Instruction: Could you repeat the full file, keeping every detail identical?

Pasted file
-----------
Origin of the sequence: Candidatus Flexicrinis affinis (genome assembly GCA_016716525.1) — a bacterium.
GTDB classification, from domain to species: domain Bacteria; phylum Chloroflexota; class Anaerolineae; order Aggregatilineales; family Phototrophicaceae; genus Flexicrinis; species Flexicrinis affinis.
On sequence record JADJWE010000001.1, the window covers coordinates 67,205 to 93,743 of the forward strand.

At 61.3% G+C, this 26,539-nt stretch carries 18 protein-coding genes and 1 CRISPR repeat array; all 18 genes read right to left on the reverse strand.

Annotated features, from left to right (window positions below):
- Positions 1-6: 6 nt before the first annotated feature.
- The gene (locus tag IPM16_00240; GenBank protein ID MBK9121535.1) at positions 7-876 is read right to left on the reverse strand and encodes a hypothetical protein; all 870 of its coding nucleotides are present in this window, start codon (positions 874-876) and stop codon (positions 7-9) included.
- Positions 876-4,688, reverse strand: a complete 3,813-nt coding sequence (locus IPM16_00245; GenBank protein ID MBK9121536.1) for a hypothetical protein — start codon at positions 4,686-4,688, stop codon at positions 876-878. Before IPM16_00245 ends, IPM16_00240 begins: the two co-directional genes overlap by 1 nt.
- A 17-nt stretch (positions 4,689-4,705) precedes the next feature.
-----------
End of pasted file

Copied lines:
Origin of the sequence: Candidatus Flexicrinis affinis (genome assembly GCA_016716525.1) — a bacterium.
GTDB classification, from domain to species: domain Bacteria; phylum Chloroflexota; class Anaerolineae; order Aggregatilineales; family Phototrophicaceae; genus Flexicrinis; species Flexicrinis affinis.
On sequence record JADJWE010000001.1, the window covers coordinates 67,205 to 93,743 of the forward strand.

At 61.3% G+C, this 26,539-nt stretch carries 18 protein-coding genes and 1 CRISPR repeat array; all 18 genes read right to left on the reverse strand.

Annotated features, from left to right (window positions below):
- Positions 1-6: 6 nt before the first annotated feature.
- The gene (locus tag IPM16_00240; GenBank protein ID MBK9121535.1) at positions 7-876 is read right to left on the reverse strand and encodes a hypothetical protein; all 870 of its coding nucleotides are present in this window, start codon (positions 874-876) and stop codon (positions 7-9) included.
- Positions 876-4,688, reverse strand: a complete 3,813-nt coding sequence (locus IPM16_00245; GenBank protein ID MBK9121536.1) for a hypothetical protein — start codon at positions 4,686-4,688, stop codon at positions 876-878. Before IPM16_00245 ends, IPM16_00240 begins: the two co-directional genes overlap by 1 nt.
- A 17-nt stretch (positions 4,689-4,705) precedes the next feature.